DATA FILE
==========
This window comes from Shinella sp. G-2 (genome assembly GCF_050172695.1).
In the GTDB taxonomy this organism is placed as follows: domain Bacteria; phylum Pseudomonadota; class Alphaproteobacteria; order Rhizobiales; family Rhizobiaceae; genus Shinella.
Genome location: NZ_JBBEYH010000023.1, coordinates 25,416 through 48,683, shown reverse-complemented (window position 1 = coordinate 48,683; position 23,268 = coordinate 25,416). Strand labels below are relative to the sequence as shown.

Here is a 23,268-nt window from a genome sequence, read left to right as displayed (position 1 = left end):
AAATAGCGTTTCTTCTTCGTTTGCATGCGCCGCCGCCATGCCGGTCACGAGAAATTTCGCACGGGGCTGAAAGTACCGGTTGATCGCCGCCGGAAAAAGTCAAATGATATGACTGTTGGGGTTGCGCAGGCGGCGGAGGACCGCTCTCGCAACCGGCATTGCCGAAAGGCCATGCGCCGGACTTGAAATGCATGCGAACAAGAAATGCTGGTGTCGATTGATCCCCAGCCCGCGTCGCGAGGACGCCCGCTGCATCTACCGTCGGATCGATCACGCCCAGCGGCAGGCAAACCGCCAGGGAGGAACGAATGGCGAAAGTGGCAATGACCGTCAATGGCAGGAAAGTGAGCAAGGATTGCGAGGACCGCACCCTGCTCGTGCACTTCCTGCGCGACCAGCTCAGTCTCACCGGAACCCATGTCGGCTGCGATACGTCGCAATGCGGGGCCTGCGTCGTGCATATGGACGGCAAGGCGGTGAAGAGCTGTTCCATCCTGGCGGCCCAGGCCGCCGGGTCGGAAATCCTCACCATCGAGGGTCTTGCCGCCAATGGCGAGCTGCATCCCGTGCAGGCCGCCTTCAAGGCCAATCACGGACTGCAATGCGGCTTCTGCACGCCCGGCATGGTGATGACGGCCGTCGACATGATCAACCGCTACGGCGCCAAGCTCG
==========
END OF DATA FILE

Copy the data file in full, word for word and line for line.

This window comes from Shinella sp. G-2 (genome assembly GCF_050172695.1).
In the GTDB taxonomy this organism is placed as follows: domain Bacteria; phylum Pseudomonadota; class Alphaproteobacteria; order Rhizobiales; family Rhizobiaceae; genus Shinella.
Genome location: NZ_JBBEYH010000023.1, coordinates 25,416 through 48,683, shown reverse-complemented (window position 1 = coordinate 48,683; position 23,268 = coordinate 25,416). Strand labels below are relative to the sequence as shown.

Here is a 23,268-nt window from a genome sequence, read left to right as displayed (position 1 = left end):
AAATAGCGTTTCTTCTTCGTTTGCATGCGCCGCCGCCATGCCGGTCACGAGAAATTTCGCACGGGGCTGAAAGTACCGGTTGATCGCCGCCGGAAAAAGTCAAATGATATGACTGTTGGGGTTGCGCAGGCGGCGGAGGACCGCTCTCGCAACCGGCATTGCCGAAAGGCCATGCGCCGGACTTGAAATGCATGCGAACAAGAAATGCTGGTGTCGATTGATCCCCAGCCCGCGTCGCGAGGACGCCCGCTGCATCTACCGTCGGATCGATCACGCCCAGCGGCAGGCAAACCGCCAGGGAGGAACGAATGGCGAAAGTGGCAATGACCGTCAATGGCAGGAAAGTGAGCAAGGATTGCGAGGACCGCACCCTGCTCGTGCACTTCCTGCGCGACCAGCTCAGTCTCACCGGAACCCATGTCGGCTGCGATACGTCGCAATGCGGGGCCTGCGTCGTGCATATGGACGGCAAGGCGGTGAAGAGCTGTTCCATCCTGGCGGCCCAGGCCGCCGGGTCGGAAATCCTCACCATCGAGGGTCTTGCCGCCAATGGCGAGCTGCATCCCGTGCAGGCCGCCTTCAAGGCCAATCACGGACTGCAATGCGGCTTCTGCACGCCCGGCATGGTGATGACGGCCGTCGACATGATCAACCGCTACGGCGCCAAGCTCG